Unapologetically Femme: Five Ways Hive City Legacy is Fabulously Feminist
The Roundhouse play that is centring and celebrating femme’s of colour.
Review by Rhona Ezuma
Pollinate. Activate. Liberate. Taking as seat in the Sackler space theatre of the Roundhouse this is the motto you find plastered on the wall of the Hive City set. At first you are not very sure what to make of it; much like our protagonist (Farrell Cox) who in the opening scenes tip-toes and treads over its hive plinths curling her body between its walls, you wonder: what exactly is this world you’ve been given access to?
What is to follow is an explosive, dynamic performance soaked in the power of brown and blackness, and richness of being femme. Word selection can be a powerful and a political thing. Hive City Legacy makes sure there is no chance of confusion when it comes to its stance. Choosing the more inclusive word femme in its bi-line and describing itself as a play ‘for Femmes of Colour,’ it has inclusivity slathered so close to its core its impossible to get away from it. There are many reasons for why the show is not only a wonderful thing, but a very feminist thing but here are the ones the make it to the top.
POWER TO THE FEMMES
Everyone who worked on the play is a femme of colour. The play combines some powerful voices with some new ones. Being directed by Lisa Fa’alafi and Busty Beatz of the Australian show piece Hot Brown Honey, they worked with hip hop artist Yami ‘Rowdy’ Lofvenberg, to select their cast via an application process that saw 250 applicants, ‘self-identifying as femme,’ cut down to the vital nine raw talents. The cast (some of whom are self-taught dancers) not only bring forth their energy when the beat drops, but also their skills in comedy, poetry and singing through out the play.
IT’S ABOUT FEMME SELF-DISCOVERY
The world of Hive city is a maze through which we see the different stars stories told. As the lids of the set open up, experiences of femmes of colour are unleashed and so are the so often swept-passed narratives of micro-aggressions and struggles that they face. Unapologetically it centralises the experiences of the self proclaimed ‘league of extraordinary femmes’ whose badass frames are unafraid to take up the space of the stage. Dispelling the myth of a single story, we hear dynamic recounts about run-ins with the male gaze, dealings with mental health and the drama’s of a too proper sounding accent entwined into one.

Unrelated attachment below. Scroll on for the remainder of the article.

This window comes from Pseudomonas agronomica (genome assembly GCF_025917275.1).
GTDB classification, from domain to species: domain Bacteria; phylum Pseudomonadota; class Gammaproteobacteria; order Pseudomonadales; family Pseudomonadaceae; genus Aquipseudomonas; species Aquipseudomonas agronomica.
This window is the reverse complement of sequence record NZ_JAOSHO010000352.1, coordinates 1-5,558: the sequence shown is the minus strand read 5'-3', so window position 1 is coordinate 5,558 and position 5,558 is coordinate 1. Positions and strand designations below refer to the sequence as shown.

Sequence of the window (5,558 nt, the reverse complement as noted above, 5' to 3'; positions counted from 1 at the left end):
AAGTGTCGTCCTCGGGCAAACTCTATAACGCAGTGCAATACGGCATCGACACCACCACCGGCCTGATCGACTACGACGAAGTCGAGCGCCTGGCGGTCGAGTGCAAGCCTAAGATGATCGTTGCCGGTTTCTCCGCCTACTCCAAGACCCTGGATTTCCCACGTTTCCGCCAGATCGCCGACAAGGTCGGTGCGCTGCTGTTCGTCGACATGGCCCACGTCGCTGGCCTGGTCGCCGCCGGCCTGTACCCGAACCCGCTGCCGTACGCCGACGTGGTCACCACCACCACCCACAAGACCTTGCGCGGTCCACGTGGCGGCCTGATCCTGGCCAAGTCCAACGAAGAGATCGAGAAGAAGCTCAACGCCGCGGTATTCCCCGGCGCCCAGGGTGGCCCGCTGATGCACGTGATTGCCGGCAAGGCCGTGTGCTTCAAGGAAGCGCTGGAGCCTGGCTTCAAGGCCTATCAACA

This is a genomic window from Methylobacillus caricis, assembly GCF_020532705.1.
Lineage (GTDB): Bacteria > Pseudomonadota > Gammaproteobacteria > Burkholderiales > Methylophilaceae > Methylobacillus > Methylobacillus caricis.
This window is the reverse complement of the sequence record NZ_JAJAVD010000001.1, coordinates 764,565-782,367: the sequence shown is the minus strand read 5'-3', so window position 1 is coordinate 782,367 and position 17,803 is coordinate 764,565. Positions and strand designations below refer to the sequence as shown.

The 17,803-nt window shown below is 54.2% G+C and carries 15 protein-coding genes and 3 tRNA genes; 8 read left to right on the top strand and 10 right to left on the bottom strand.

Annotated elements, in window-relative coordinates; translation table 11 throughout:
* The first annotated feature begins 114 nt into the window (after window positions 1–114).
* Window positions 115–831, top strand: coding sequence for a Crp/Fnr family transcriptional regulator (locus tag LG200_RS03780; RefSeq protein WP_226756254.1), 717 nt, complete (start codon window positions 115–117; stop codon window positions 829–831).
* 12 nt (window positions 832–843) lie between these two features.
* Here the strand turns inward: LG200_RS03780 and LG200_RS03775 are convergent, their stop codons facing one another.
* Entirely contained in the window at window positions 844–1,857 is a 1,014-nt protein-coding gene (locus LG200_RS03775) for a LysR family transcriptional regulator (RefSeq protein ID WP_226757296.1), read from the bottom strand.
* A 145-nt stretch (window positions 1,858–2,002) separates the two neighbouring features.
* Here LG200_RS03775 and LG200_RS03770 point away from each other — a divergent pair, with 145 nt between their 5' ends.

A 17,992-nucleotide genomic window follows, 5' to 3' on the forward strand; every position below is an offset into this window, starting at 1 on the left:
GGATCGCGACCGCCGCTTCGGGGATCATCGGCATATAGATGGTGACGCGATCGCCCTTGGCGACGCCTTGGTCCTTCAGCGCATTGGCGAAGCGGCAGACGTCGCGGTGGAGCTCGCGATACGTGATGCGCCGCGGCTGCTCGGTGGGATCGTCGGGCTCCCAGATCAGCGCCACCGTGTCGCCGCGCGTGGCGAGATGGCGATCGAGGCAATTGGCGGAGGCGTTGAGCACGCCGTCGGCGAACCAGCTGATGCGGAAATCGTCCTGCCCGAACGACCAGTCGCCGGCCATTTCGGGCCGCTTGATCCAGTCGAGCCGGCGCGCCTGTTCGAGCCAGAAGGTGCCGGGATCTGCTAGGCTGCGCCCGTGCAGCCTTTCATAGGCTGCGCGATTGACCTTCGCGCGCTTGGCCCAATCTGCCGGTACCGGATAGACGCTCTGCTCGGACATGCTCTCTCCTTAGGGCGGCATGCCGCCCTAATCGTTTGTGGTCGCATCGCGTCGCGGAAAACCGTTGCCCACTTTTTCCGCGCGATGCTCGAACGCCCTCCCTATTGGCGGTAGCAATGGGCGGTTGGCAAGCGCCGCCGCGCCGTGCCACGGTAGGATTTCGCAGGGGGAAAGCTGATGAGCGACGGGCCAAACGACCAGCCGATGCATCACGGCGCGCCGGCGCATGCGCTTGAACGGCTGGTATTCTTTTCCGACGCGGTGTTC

THE DANCING IS SENSATIONAL
The dance that laces the play is an invigorating mishmash of burlesque, twerking, body popping and street dance. As the femmes saunter through movements that are fierce, graceful and lascivious all at once, they pay no mind paid to whom they may affront. The female form in its own gaze is made powerful both in its sexuality and lack-of – It is liberating to watch! The perfectly coordinated outfits, as styled by wardrobe stylist Sabrina Henry, add perfect harmony to the characters and the slapstick of their movements.
ITS ONE FOR THE LONDON GYALS
You will giggle at its portrayal of British values. Some great sketched come out of portrayals of the horrors of the morning squeeze on tube, coupled with skits of the casts classic English impatience towards slow moving tourists. It is hilariously funny whilst still highlighting seriou questions of belonging and prejudice that centre around black and brown femme bodies related to nationalism in England.
A POWERFUL MESSAGE IS THE PLAYS HONEY
The culminating point has to be that the show holds power. HCL is entertaining, you will cackle through it, hoot even but like all good art, it leaves something memorable trailing behind, some little burst revolution has been ignited in you. The play is about power outside the auditorium, and in the final scenes the the cast remind themselves and the audience that “It starts with us.”